Page:Catholic Encyclopedia, volume 1.djvu/208

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affinity as an impediment to wedlock. This is evident from the legislation contained in Lev., xviii, 8, 14–16, 18; xx, 11, 12, 14, 20, 21. Unlike canonical affinity, which arises both from lawful and unlawful consummated carnal intercourse, affinity in the code of the Old Testament springs from the sponsalia only, which with the Hebrews did not differ substantially from our matrimonium ratum. The above mentioned texts forbid marriage (1) in lineâ rectâ, with stepmother, stepdaughter, grand-stepdaughter, mother-in-law, daughter-in-law; (2) in lineâ collaterali, with paternal uncle's wife—aunt—(some versions include also maternal uncle's wife), with sister-in-law, except in those cases where the lex leviratus obtains, with wife's sister as long as the former is living. Be it remarked here that the Jews considered the relationship existing between the wife and her husband's family as of a closer nature than that between the husband and his wife's family.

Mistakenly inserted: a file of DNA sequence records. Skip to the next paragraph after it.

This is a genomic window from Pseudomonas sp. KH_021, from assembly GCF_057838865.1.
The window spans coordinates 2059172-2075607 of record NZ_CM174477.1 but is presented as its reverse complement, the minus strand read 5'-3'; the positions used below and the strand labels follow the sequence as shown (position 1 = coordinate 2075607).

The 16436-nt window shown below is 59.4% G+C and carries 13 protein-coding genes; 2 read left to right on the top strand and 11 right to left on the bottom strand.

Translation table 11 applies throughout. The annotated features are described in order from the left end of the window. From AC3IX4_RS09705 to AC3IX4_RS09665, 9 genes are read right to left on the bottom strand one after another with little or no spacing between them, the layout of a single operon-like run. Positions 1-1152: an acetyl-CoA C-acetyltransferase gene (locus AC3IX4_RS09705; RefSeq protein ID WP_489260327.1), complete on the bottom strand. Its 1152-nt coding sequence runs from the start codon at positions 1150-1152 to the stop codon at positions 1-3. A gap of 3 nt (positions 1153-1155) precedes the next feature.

The laws given in Lev., xviii receive sanction in Lev., xx. Death is indicated as the penalty of those who transgress the ordinances of affinity in lineâ rectâ, whereas childlessness is threatened to those who marry within the forbidden degrees in lineâ collaterali. It is well to note that childlessness here referred to means either that the offspring shall be looked upon as illegitimate, or that they shall be considered as the legitimate descendants of the deceased uncle or brother. In either case they would be childless before the law, and their possessions would pass into another family. No sanction is given to the law prohibiting a man from marrying simultaneously two sisters. From the fact that the separation of the spouses is nowhere enjoined in case they married within the forbidden degree in lineâ collaterali, we may infer that the existence of these impediments did not void the matrimonial contract. The sanction of the laws in question is, with one exception, rather severe. What reasons dictated this rigor? Moral propriety is one. The expressions "heinous crime" and "great abomination" are tokens of the inspired writer's unfeigned abhorrence of the acts qualified by them. The welfare of family life is another. People closely related as a rule dwell together, especially in Eastern countries. Were it not for the above-mentioned prohibitions disorders fatal to family life would creep in under the pretext of future marriage. Maimonides and St. Thomas insist strongly on this reason. The Bible finally intimates that the observance of these laws will differentiate the chosen people from heathen nations (Lev., xviii, 24). The New Testament does not contain any legislation on this subject, but narrates two incidents where the laws of Leviticus were violated. Herod Antipas married Herodias, the wife of his brother Philip (Matt., xiv, 3, 4; Mark, vi, 17–18; Luke, iii, 19), contrary to Lev., xviii, 16. For, even granting that Philip was dead, a much controverted question, the lex leviratus did not obtain since Herodias had a daughter by Philip. The man of Corinth had his father's wife (I Cor., v, 1) in opposition to Lev., xviii, 8.